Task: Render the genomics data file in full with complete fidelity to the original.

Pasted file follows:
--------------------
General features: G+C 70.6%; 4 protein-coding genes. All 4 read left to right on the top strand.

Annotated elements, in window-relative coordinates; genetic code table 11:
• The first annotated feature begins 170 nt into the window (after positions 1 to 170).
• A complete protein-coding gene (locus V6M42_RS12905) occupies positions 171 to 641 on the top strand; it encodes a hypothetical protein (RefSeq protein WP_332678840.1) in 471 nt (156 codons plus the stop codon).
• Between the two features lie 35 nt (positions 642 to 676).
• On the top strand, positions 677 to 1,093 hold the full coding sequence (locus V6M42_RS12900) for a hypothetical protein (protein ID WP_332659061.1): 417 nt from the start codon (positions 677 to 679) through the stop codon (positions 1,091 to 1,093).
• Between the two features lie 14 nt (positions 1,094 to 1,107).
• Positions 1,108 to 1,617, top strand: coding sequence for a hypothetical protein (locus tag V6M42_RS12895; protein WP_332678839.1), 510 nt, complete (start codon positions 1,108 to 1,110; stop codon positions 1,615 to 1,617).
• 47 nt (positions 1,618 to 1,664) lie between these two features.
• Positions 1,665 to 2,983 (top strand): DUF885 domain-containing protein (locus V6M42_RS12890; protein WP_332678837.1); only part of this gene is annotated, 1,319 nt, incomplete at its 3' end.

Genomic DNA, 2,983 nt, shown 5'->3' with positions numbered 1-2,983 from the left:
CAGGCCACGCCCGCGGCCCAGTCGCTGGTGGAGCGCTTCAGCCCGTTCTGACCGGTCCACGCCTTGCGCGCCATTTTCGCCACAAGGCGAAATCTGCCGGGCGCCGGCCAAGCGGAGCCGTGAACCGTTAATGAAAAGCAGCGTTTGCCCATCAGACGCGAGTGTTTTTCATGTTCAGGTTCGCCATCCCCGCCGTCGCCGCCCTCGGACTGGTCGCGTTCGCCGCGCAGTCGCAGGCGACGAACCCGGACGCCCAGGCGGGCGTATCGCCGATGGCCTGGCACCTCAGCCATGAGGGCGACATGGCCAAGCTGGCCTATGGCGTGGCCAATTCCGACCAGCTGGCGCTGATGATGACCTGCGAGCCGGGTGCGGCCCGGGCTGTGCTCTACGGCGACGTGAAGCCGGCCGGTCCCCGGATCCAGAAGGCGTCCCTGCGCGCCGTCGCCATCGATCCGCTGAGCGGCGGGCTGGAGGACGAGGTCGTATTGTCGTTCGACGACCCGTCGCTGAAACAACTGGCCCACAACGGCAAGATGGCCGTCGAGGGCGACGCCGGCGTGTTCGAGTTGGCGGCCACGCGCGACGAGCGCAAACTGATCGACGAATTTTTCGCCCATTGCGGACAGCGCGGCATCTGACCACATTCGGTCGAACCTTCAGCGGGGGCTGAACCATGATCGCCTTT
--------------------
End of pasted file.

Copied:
General features: G+C 70.6%; 4 protein-coding genes. All 4 read left to right on the top strand.

Annotated elements, in window-relative coordinates; genetic code table 11:
• The first annotated feature begins 170 nt into the window (after positions 1 to 170).
• A complete protein-coding gene (locus V6M42_RS12905) occupies positions 171 to 641 on the top strand; it encodes a hypothetical protein (RefSeq protein WP_332678840.1) in 471 nt (156 codons plus the stop codon).
• Between the two features lie 35 nt (positions 642 to 676).
• On the top strand, positions 677 to 1,093 hold the full coding sequence (locus V6M42_RS12900) for a hypothetical protein (protein ID WP_332659061.1): 417 nt from the start codon (positions 677 to 679) through the stop codon (positions 1,091 to 1,093).
• Between the two features lie 14 nt (positions 1,094 to 1,107).
• Positions 1,108 to 1,617, top strand: coding sequence for a hypothetical protein (locus tag V6M42_RS12895; protein WP_332678839.1), 510 nt, complete (start codon positions 1,108 to 1,110; stop codon positions 1,615 to 1,617).
• 47 nt (positions 1,618 to 1,664) lie between these two features.
• Positions 1,665 to 2,983 (top strand): DUF885 domain-containing protein (locus V6M42_RS12890; protein WP_332678837.1); only part of this gene is annotated, 1,319 nt, incomplete at its 3' end.

Genomic DNA, 2,983 nt, shown 5'->3' with positions numbered 1-2,983 from the left:
CAGGCCACGCCCGCGGCCCAGTCGCTGGTGGAGCGCTTCAGCCCGTTCTGACCGGTCCACGCCTTGCGCGCCATTTTCGCCACAAGGCGAAATCTGCCGGGCGCCGGCCAAGCGGAGCCGTGAACCGTTAATGAAAAGCAGCGTTTGCCCATCAGACGCGAGTGTTTTTCATGTTCAGGTTCGCCATCCCCGCCGTCGCCGCCCTCGGACTGGTCGCGTTCGCCGCGCAGTCGCAGGCGACGAACCCGGACGCCCAGGCGGGCGTATCGCCGATGGCCTGGCACCTCAGCCATGAGGGCGACATGGCCAAGCTGGCCTATGGCGTGGCCAATTCCGACCAGCTGGCGCTGATGATGACCTGCGAGCCGGGTGCGGCCCGGGCTGTGCTCTACGGCGACGTGAAGCCGGCCGGTCCCCGGATCCAGAAGGCGTCCCTGCGCGCCGTCGCCATCGATCCGCTGAGCGGCGGGCTGGAGGACGAGGTCGTATTGTCGTTCGACGACCCGTCGCTGAAACAACTGGCCCACAACGGCAAGATGGCCGTCGAGGGCGACGCCGGCGTGTTCGAGTTGGCGGCCACGCGCGACGAGCGCAAACTGATCGACGAATTTTTCGCCCATTGCGGACAGCGCGGCATCTGACCACATTCGGTCGAACCTTCAGCGGGGGCTGAACCATGATCGCCTTT